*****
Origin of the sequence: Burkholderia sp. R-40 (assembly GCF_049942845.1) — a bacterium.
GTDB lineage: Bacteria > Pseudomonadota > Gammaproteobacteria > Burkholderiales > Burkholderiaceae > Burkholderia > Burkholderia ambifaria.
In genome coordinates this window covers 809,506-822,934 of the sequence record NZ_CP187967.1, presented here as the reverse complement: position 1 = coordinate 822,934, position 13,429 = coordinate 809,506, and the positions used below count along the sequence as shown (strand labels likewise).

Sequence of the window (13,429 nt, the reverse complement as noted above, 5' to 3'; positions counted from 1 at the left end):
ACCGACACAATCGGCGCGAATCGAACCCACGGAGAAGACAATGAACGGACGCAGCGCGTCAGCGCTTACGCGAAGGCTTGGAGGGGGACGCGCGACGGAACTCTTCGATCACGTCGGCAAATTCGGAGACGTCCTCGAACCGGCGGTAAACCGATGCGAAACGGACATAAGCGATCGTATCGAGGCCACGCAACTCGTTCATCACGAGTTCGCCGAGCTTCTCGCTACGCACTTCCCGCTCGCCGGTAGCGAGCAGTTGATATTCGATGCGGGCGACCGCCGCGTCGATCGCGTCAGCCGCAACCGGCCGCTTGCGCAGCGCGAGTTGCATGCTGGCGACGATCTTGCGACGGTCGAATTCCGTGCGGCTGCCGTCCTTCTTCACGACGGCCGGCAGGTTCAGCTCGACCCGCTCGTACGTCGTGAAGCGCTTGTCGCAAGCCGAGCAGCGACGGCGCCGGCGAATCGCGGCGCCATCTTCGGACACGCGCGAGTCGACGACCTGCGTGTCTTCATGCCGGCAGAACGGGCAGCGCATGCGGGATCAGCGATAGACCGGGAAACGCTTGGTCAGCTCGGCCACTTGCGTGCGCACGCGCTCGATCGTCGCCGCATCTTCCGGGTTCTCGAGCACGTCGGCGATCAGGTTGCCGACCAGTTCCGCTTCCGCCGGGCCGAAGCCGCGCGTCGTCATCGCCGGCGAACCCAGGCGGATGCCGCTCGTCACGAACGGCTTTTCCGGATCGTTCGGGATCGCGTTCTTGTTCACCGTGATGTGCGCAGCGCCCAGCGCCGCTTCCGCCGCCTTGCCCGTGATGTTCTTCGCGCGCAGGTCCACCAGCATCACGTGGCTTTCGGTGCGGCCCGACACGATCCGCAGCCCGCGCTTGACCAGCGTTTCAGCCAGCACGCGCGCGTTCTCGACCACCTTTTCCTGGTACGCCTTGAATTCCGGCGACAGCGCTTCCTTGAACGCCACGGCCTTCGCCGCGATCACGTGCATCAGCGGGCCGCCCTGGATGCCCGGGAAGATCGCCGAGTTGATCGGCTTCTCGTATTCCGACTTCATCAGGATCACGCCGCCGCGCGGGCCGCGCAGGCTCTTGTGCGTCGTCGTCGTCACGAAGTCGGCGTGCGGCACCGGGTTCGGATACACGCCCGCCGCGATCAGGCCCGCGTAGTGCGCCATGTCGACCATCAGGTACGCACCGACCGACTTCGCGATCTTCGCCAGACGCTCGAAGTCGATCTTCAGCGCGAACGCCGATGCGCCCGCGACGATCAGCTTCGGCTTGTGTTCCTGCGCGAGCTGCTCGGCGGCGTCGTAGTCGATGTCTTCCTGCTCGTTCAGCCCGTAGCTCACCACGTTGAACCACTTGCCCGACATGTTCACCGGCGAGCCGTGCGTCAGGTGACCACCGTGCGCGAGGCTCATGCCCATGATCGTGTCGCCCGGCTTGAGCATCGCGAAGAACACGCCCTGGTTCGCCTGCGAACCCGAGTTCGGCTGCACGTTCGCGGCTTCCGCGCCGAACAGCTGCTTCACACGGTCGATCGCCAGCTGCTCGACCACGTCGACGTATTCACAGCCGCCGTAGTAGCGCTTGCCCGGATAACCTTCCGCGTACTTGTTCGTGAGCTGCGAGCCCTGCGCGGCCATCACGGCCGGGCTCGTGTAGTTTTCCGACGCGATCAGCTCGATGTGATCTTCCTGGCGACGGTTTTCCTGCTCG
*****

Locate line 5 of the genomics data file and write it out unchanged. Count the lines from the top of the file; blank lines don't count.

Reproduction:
ACCGACACAATCGGCGCGAATCGAACCCACGGAGAAGACAATGAACGGACGCAGCGCGTCAGCGCTTACGCGAAGGCTTGGAGGGGGACGCGCGACGGAACTCTTCGATCACGTCGGCAAATTCGGAGACGTCCTCGAACCGGCGGTAAACCGATGCGAAACGGACATAAGCGATCGTATCGAGGCCACGCAACTCGTTCATCACGAGTTCGCCGAGCTTCTCGCTACGCACTTCCCGCTCGCCGGTAGCGAGCAGTTGATATTCGATGCGGGCGACCGCCGCGTCGATCGCGTCAGCCGCAACCGGCCGCTTGCGCAGCGCGAGTTGCATGCTGGCGACGATCTTGCGACGGTCGAATTCCGTGCGGCTGCCGTCCTTCTTCACGACGGCCGGCAGGTTCAGCTCGACCCGCTCGTACGTCGTGAAGCGCTTGTCGCAAGCCGAGCAGCGACGGCGCCGGCGAATCGCGGCGCCATCTTCGGACACGCGCGAGTCGACGACCTGCGTGTCTTCATGCCGGCAGAACGGGCAGCGCATGCGGGATCAGCGATAGACCGGGAAACGCTTGGTCAGCTCGGCCACTTGCGTGCGCACGCGCTCGATCGTCGCCGCATCTTCCGGGTTCTCGAGCACGTCGGCGATCAGGTTGCCGACCAGTTCCGCTTCCGCCGGGCCGAAGCCGCGCGTCGTCATCGCCGGCGAACCCAGGCGGATGCCGCTCGTCACGAACGGCTTTTCCGGATCGTTCGGGATCGCGTTCTTGTTCACCGTGATGTGCGCAGCGCCCAGCGCCGCTTCCGCCGCCTTGCCCGTGATGTTCTTCGCGCGCAGGTCCACCAGCATCACGTGGCTTTCGGTGCGGCCCGACACGATCCGCAGCCCGCGCTTGACCAGCGTTTCAGCCAGCACGCGCGCGTTCTCGACCACCTTTTCCTGGTACGCCTTGAATTCCGGCGACAGCGCTTCCTTGAACGCCACGGCCTTCGCCGCGATCACGTGCATCAGCGGGCCGCCCTGGATGCCCGGGAAGATCGCCGAGTTGATCGGCTTCTCGTATTCCGACTTCATCAGGATCACGCCGCCGCGCGGGCCGCGCAGGCTCTTGTGCGTCGTCGTCGTCACGAAGTCGGCGTGCGGCACCGGGTTCGGATACACGCCCGCCGCGATCAGGCCCGCGTAGTGCGCCATGTCGACCATCAGGTACGCACCGACCGACTTCGCGATCTTCGCCAGACGCTCGAAGTCGATCTTCAGCGCGAACGCCGATGCGCCCGCGACGATCAGCTTCGGCTTGTGTTCCTGCGCGAGCTGCTCGGCGGCGTCGTAGTCGATGTCTTCCTGCTCGTTCAGCCCGTAGCTCACCACGTTGAACCACTTGCCCGACATGTTCACCGGCGAGCCGTGCGTCAGGTGACCACCGTGCGCGAGGCTCATGCCCATGATCGTGTCGCCCGGCTTGAGCATCGCGAAGAACACGCCCTGGTTCGCCTGCGAACCCGAGTTCGGCTGCACGTTCGCGGCTTCCGCGCCGAACAGCTGCTTCACACGGTCGATCGCCAGCTGCTCGACCACGTCGACGTATTCACAGCCGCCGTAGTAGCGCTTGCCCGGATAACCTTCCGCGTACTTGTTCGTGAGCTGCGAGCCCTGCGCGGCCATCACGGCCGGGCTCGTGTAGTTTTCCGACGCGATCAGCTCGATGTGATCTTCCTGGCGACGGTTTTCCTGCTCG